However, to truly impact economic development – we have to be able to meaningful engage at a regional level. That’s why we created a Council of Economic Advisors, a group of more than 20 distinguished business and civic leaders from across the region, to help us better advocate, organize, and partner across the region to promote economic growth. The Council produced a report – Partnering for Prosperity – that outlines our three key areas of responsibility – governance, production and support – and, in doing so, provides us with a framework for improving our economic development efforts across the region. 

We know that all this depends on supporting our workforce. We know that the only way to have job security in the future, to get a good job with a growing income, is to have skills and the ability to learn new ones.  Therefore, we partnered with the City of Chicago and streamlined the patchwork of training programs into the City-County Workforce Partnership.  We want to make sure that when a new business moves into the area, they need a workforce that is ready to meet their needs. We need to communicate to businesses that, when they move into the area, they can and should hire locally. This new approach to workforce development will allow companies to find and train employees to fit the jobs of the 21st century. Neither geographic boundaries nor systemic inefficiencies will be obstacles. Our overarching goal is to tie job training to real-time employment opportunities and economic development.

If elected, what will you do to support local farmers, including urban farmers and community gardeners in your district?  Historically, row crops and hay farming have taken place on land owned by the Forest Preserve District of Cook County. Early 2013, the Forest Preserve District of Cook County opened over 1,000 acres and 12 sites for hay mowing and over 680-acres and four sites for row crop production. This is a substantial increase from 2008 when the District opened five sites for hay mowing and one site for row crop production.

It is the District’s intention to restore fallow land wherever possible and these farming practices are a good method to do so.

The District is a also key partner (along with the City of Chicago and Chicago Park District) in NeighborSpace, a nonprofit urban land trust that preserves and sustains gardens on behalf of dedicated community groups. The District contributes $100,000 a year, has two staff members on their board and contribute additional resources, such as mulch, in support of the program.

What avenues do you see to reduce government spending and waste?  Since taking office, we have cut $430 million in expenditures.

But it’s not enough to cut government- we have to rethink the way it works. During the first budget process, we discovered County departments and agencies were not able to measure what services were being provided for each taxpayer dollar. That is why we implemented the first County-wide performance management initiative (STAR – Set Targets. Achieve Results). We’re holding all agencies, including ourselves, accountable by requiring the preparation of a quarterly report to establish measurable goals and detail their plans to meet these goals.

Performance management allows us not only to assess and evaluate our own operations, but to become better partners. For decades the city and county shared a building but rarely shared ideas or resources. Through our City-County Collaboration, we have saved over $70 million in savings and additional revenue.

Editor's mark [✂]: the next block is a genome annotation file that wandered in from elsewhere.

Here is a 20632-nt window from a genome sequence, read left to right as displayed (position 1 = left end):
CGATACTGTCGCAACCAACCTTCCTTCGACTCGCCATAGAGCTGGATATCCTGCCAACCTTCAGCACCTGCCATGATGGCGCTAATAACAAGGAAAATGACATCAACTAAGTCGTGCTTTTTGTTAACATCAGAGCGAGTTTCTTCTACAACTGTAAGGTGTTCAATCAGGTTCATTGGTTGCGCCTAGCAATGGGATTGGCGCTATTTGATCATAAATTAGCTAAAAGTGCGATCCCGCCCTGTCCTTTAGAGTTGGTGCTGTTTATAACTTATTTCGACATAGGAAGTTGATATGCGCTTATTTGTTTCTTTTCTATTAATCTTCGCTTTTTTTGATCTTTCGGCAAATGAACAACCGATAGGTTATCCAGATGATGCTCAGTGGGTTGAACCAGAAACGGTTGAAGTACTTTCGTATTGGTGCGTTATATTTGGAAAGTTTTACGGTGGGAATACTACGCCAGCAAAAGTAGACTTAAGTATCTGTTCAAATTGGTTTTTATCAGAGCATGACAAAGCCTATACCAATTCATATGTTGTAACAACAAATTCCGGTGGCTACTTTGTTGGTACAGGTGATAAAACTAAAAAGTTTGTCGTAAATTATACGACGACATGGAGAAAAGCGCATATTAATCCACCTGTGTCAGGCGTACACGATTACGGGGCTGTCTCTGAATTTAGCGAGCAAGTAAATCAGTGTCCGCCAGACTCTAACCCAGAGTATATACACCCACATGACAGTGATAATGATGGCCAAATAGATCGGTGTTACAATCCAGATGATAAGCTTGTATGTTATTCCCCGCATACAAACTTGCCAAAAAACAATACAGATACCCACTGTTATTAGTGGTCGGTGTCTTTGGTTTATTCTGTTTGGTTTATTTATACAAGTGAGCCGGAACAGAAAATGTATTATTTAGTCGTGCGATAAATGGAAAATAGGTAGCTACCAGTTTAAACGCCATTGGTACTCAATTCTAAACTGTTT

For example, both governments collect cigarette taxes. Now, both city and county inspectors are issuing citations on each other’s behalf when they are in the field, resulting in more than $13.9 million in increased revenue collections.  This partnership has become a part of our day-to-day operations, including sharing equipment, buying goods and applying for grants.

As a result, the FY2014 budget without ANY new taxes, new fees or new fines.

In order to accomplish this, we’ve thought about how to bring new revenues and resources to the County. We have increased revenue by investing in our enforcement and audit efforts. For example, within the Department of Revenue, we have added 19 additional inspectors and auditors since taking office. As a result, we have nearly tripled the number of cigarette tax inspections and nearly doubled the number of confiscations. Next year, we look to bring in $134 million in cigarette tax revenues alone.

We have also worked to secure more federal resources.  This year, grant funding went up 21%, including grant funding for the Department of Homeland Security and Emergency Management and funding for the Land Bank Authority created earlier this year.

And we have continued to work to close loopholes and unfair exemptions. Most notably, this year, I have proposed that we end the practice that allows employees and officials who receive less than full-time County pay to pick up the full share of their health benefits from the County.

Please, briefly describe your background and qualifications for the office you are seeking.  I’m proud of the work we have accomplished in the last three years. We have passed four budgets and reformed how we engage each other and the public in this process. We have demanded more accountability from our operations and our employees. We developed a robust policy agenda- focusing on critical public safety reform, working to strengthen our health care system and increasing the capacity and capability of our economic development efforts.

I remain fully committed to the residents and the responsibilities of Cook County.